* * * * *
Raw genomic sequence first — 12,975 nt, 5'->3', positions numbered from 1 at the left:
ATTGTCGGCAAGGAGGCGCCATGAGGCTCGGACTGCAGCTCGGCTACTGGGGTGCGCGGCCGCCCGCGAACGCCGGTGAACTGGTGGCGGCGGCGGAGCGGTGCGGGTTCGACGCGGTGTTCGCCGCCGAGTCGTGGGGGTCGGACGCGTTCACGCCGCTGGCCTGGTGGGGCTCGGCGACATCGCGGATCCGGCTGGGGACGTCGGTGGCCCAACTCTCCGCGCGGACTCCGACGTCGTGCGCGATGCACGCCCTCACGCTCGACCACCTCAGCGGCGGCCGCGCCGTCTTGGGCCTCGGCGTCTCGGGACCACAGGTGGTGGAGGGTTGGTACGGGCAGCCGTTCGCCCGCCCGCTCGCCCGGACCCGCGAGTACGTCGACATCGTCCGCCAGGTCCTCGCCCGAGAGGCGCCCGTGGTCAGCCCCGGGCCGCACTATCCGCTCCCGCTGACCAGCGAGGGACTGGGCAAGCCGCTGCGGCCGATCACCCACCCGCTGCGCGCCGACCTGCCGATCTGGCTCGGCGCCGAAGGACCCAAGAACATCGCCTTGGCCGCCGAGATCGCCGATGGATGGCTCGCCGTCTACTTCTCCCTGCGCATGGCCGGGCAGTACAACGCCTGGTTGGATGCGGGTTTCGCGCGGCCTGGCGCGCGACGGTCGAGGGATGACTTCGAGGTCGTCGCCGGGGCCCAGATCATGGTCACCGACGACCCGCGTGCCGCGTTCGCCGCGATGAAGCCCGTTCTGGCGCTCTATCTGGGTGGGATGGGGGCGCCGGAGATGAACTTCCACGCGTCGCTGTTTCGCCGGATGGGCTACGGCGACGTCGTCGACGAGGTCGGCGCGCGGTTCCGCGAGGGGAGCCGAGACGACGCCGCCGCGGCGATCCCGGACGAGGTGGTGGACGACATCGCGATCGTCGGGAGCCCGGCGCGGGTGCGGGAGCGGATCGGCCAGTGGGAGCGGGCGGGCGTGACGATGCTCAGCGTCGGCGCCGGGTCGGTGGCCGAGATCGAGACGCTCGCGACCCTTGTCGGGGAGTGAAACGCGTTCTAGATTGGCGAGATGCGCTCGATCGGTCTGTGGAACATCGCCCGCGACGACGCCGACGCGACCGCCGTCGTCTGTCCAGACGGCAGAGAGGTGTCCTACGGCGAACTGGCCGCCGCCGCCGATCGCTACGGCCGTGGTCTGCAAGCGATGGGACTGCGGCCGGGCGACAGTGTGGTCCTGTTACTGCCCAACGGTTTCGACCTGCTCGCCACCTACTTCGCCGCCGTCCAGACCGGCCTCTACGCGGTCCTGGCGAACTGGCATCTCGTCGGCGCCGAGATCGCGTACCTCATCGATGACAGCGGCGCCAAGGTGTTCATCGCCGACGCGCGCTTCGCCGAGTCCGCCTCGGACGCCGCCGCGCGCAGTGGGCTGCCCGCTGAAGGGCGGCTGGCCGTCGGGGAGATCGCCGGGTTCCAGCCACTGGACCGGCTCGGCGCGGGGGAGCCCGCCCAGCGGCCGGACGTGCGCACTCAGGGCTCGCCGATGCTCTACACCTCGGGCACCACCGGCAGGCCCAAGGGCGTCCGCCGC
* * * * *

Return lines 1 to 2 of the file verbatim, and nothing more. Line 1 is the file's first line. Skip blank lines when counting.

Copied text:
Raw genomic sequence first — 12,975 nt, 5'->3', positions numbered from 1 at the left:
ATTGTCGGCAAGGAGGCGCCATGAGGCTCGGACTGCAGCTCGGCTACTGGGGTGCGCGGCCGCCCGCGAACGCCGGTGAACTGGTGGCGGCGGCGGAGCGGTGCGGGTTCGACGCGGTGTTCGCCGCCGAGTCGTGGGGGTCGGACGCGTTCACGCCGCTGGCCTGGTGGGGCTCGGCGACATCGCGGATCCGGCTGGGGACGTCGGTGGCCCAACTCTCCGCGCGGACTCCGACGTCGTGCGCGATGCACGCCCTCACGCTCGACCACCTCAGCGGCGGCCGCGCCGTCTTGGGCCTCGGCGTCTCGGGACCACAGGTGGTGGAGGGTTGGTACGGGCAGCCGTTCGCCCGCCCGCTCGCCCGGACCCGCGAGTACGTCGACATCGTCCGCCAGGTCCTCGCCCGAGAGGCGCCCGTGGTCAGCCCCGGGCCGCACTATCCGCTCCCGCTGACCAGCGAGGGACTGGGCAAGCCGCTGCGGCCGATCACCCACCCGCTGCGCGCCGACCTGCCGATCTGGCTCGGCGCCGAAGGACCCAAGAACATCGCCTTGGCCGCCGAGATCGCCGATGGATGGCTCGCCGTCTACTTCTCCCTGCGCATGGCCGGGCAGTACAACGCCTGGTTGGATGCGGGTTTCGCGCGGCCTGGCGCGCGACGGTCGAGGGATGACTTCGAGGTCGTCGCCGGGGCCCAGATCATGGTCACCGACGACCCGCGTGCCGCGTTCGCCGCGATGAAGCCCGTTCTGGCGCTCTATCTGGGTGGGATGGGGGCGCCGGAGATGAACTTCCACGCGTCGCTGTTTCGCCGGATGGGCTACGGCGACGTCGTCGACGAGGTCGGCGCGCGGTTCCGCGAGGGGAGCCGAGACGACGCCGCCGCGGCGATCCCGGACGAGGTGGTGGACGACATCGCGATCGTCGGGAGCCCGGCGCGGGTGCGGGAGCGGATCGGCCAGTGGGAGCGGGCGGGCGTGACGATGCTCAGCGTCGGCGCCGGGTCGGTGGCCGAGATCGAGACGCTCGCGACCCTTGTCGGGGAGTGAAACGCGTTCTAGATTGGCGAGATGCGCTCGATCGGTCTGTGGAACATCGCCCGCGACGACGCCGACGCGACCGCCGTCGTCTGTCCAGACGGCAGAGAGGTGTCCTACGGCGAACTGGCCGCCGCCGCCGATCGCTACGGCCGTGGTCTGCAAGCGATGGGACTGCGGCCGGGCGACAGTGTGGTCCTGTTACTGCCCAACGGTTTCGACCTGCTCGCCACCTACTTCGCCGCCGTCCAGACCGGCCTCTACGCGGTCCTGGCGAACTGGCATCTCGTCGGCGCCGAGATCGCGTACCTCATCGATGACAGCGGCGCCAAGGTGTTCATCGCCGACGCGCGCTTCGCCGAGTCCGCCTCGGACGCCGCCGCGCGCAGTGGGCTGCCCGCTGAAGGGCGGCTGGCCGTCGGGGAGATCGCCGGGTTCCAGCCACTGGACCGGCTCGGCGCGGGGGAGCCCGCCCAGCGGCCGGACGTGCGCACTCAGGGCTCGCCGATGCTCTACACCTCGGGCACCACCGGCAGGCCCAAGGGCGTCCGCCGC